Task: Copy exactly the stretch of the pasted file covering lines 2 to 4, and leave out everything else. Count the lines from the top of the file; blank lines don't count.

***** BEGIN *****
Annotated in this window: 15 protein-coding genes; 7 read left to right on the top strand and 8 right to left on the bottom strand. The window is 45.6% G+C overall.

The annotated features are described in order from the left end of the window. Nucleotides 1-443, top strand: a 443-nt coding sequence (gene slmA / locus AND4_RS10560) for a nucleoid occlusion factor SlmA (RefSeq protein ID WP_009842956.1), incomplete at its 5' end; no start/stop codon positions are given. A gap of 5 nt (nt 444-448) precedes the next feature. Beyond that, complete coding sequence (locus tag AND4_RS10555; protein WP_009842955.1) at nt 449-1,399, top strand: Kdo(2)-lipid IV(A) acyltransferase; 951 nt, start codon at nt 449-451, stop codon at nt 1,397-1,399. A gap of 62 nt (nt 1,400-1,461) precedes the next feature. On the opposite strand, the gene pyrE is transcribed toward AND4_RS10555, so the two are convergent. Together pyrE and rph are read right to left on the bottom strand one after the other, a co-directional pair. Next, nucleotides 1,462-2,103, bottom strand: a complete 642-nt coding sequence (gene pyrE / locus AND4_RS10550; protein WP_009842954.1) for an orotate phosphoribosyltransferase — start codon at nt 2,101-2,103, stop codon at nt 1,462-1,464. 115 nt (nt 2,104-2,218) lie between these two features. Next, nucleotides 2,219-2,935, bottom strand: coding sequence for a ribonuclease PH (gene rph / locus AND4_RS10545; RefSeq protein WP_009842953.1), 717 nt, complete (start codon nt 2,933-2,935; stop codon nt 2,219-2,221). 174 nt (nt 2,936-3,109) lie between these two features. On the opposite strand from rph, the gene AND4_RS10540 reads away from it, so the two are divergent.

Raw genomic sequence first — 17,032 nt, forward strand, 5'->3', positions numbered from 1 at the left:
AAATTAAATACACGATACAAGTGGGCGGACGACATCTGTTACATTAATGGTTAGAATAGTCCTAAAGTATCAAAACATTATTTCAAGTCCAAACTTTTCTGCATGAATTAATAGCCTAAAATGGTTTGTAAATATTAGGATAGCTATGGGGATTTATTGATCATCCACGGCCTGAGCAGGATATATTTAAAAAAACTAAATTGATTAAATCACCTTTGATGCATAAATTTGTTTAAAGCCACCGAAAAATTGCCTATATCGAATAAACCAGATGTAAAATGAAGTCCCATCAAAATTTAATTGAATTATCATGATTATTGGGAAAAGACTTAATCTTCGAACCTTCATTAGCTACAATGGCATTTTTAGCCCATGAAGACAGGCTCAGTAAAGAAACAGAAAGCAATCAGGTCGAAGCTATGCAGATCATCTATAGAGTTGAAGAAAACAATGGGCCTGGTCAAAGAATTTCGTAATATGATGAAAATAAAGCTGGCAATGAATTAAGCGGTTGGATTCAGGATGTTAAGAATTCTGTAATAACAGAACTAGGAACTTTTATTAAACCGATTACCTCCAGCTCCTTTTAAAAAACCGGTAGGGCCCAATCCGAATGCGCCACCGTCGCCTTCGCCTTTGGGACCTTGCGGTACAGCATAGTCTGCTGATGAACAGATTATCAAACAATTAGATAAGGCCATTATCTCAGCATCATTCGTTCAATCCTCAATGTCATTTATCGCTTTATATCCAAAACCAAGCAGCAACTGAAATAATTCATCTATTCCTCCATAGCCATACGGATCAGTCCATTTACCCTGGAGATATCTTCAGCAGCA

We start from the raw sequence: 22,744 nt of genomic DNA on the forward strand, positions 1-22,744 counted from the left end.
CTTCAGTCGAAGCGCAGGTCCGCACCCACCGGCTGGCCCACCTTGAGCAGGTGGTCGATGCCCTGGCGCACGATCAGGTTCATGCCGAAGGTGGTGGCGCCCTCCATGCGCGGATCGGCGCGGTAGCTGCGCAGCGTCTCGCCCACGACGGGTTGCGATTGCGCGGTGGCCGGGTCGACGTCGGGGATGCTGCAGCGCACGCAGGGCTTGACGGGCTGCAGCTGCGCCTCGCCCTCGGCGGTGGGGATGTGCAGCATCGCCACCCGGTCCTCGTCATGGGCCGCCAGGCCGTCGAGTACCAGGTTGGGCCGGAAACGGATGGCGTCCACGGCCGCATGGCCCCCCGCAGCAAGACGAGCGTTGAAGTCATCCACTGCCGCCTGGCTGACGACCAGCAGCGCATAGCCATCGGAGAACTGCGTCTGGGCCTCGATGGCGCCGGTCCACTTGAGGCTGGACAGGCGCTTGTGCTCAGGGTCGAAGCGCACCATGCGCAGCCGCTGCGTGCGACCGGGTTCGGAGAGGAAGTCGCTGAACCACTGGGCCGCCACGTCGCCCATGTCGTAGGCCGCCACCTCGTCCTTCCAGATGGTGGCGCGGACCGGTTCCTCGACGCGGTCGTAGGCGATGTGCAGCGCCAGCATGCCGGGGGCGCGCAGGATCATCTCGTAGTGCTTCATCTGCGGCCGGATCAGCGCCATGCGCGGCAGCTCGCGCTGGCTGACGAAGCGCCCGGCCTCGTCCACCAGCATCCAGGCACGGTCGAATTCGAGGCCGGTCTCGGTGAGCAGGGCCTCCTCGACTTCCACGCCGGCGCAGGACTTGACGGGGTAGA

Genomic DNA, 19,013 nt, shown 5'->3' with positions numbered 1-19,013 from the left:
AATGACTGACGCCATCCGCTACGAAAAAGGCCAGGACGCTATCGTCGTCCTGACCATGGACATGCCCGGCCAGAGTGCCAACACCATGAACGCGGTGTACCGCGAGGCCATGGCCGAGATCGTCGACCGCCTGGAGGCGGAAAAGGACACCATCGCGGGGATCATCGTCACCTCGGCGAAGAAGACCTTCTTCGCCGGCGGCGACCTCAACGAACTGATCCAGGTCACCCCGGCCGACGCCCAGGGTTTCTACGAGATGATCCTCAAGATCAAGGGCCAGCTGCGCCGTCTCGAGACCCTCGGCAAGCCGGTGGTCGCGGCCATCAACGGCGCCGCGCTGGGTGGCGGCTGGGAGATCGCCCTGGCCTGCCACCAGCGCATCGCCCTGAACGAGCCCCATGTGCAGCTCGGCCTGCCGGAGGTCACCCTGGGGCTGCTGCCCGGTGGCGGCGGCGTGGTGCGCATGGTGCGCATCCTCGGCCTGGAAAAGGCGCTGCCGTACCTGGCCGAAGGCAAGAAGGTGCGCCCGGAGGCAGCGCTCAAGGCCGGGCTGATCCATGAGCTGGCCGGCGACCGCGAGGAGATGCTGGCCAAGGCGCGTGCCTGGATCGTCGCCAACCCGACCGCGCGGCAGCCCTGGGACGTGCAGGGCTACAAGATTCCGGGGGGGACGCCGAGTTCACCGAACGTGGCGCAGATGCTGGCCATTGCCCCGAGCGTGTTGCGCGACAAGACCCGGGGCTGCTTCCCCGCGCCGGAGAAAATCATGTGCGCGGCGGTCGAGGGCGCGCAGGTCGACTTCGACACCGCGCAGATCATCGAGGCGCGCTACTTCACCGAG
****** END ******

The annotated features are described in order from the left end of the window. Nucleotides 1-443, top strand: a 443-nt coding sequence (gene slmA / locus AND4_RS10560) for a nucleoid occlusion factor SlmA (RefSeq protein ID WP_009842956.1), incomplete at its 5' end; no start/stop codon positions are given. A gap of 5 nt (nt 444-448) precedes the next feature. Beyond that, complete coding sequence (locus tag AND4_RS10555; protein WP_009842955.1) at nt 449-1,399, top strand: Kdo(2)-lipid IV(A) acyltransferase; 951 nt, start codon at nt 449-451, stop codon at nt 1,397-1,399. A gap of 62 nt (nt 1,400-1,461) precedes the next feature. On the opposite strand, the gene pyrE is transcribed toward AND4_RS10555, so the two are convergent. Together pyrE and rph are read right to left on the bottom strand one after the other, a co-directional pair. Next, nucleotides 1,462-2,103, bottom strand: a complete 642-nt coding sequence (gene pyrE / locus AND4_RS10550; protein WP_009842954.1) for an orotate phosphoribosyltransferase — start codon at nt 2,101-2,103, stop codon at nt 1,462-1,464. 115 nt (nt 2,104-2,218) lie between these two features. Next, nucleotides 2,219-2,935, bottom strand: coding sequence for a ribonuclease PH (gene rph / locus AND4_RS10545; RefSeq protein WP_009842953.1), 717 nt, complete (start codon nt 2,933-2,935; stop codon nt 2,219-2,221). 174 nt (nt 2,936-3,109) lie between these two features. On the opposite strand from rph, the gene AND4_RS10540 reads away from it, so the two are divergent.

Raw genomic sequence first — 17,032 nt, forward strand, 5'->3', positions numbered from 1 at the left:
AAATTAAATACACGATACAAGTGGGCGGACGACATCTGTTACATTAATGGTTAGAATAGTCCTAAAGTATCAAAACATTATTTCAAGTCCAAACTTTTCTGCATGAATTAATAGCCTAAAATGGTTTGTAAATATTAGGATAGCTATGGGGATTTATTGATCATCCACGGCCTGAGCAGGATATATTTAAAAAAACTAAATTGATTAAATCACCTTTGATGCATAAATTTGTTTAAAGCCACCGAAAAATTGCCTATATCGAATAAACCAGATGTAAAATGAAGTCCCATCAAAATTTAATTGAATTATCATGATTATTGGGAAAAGACTTAATCTTCGAACCTTCATTAGCTACAATGGCATTTTTAGCCCATGAAGACAGGCTCAGTAAAGAAACAGAAAGCAATCAGGTCGAAGCTATGCAGATCATCTATAGAGTTGAAGAAAACAATGGGCCTGGTCAAAGAATTTCGTAATATGATGAAAATAAAGCTGGCAATGAATTAAGCGGTTGGATTCAGGATGTTAAGAATTCTGTAATAACAGAACTAGGAACTTTTATTAAACCGATTACCTCCAGCTCCTTTTAAAAAACCGGTAGGGCCCAATCCGAATGCGCCACCGTCGCCTTCGCCTTTGGGACCTTGCGGTACAGCATAGTCTGCTGATGAACAGATTATCAAACAATTAGATAAGGCCATTATCTCAGCATCATTCGTTCAATCCTCAATGTCATTTATCGCTTTATATCCAAAACCAAGCAGCAACTGAAATAATTCATCTATTCCTCCATAGCCATACGGATCAGTCCATTTACCCTGGAGATATCTTCAGCAGCA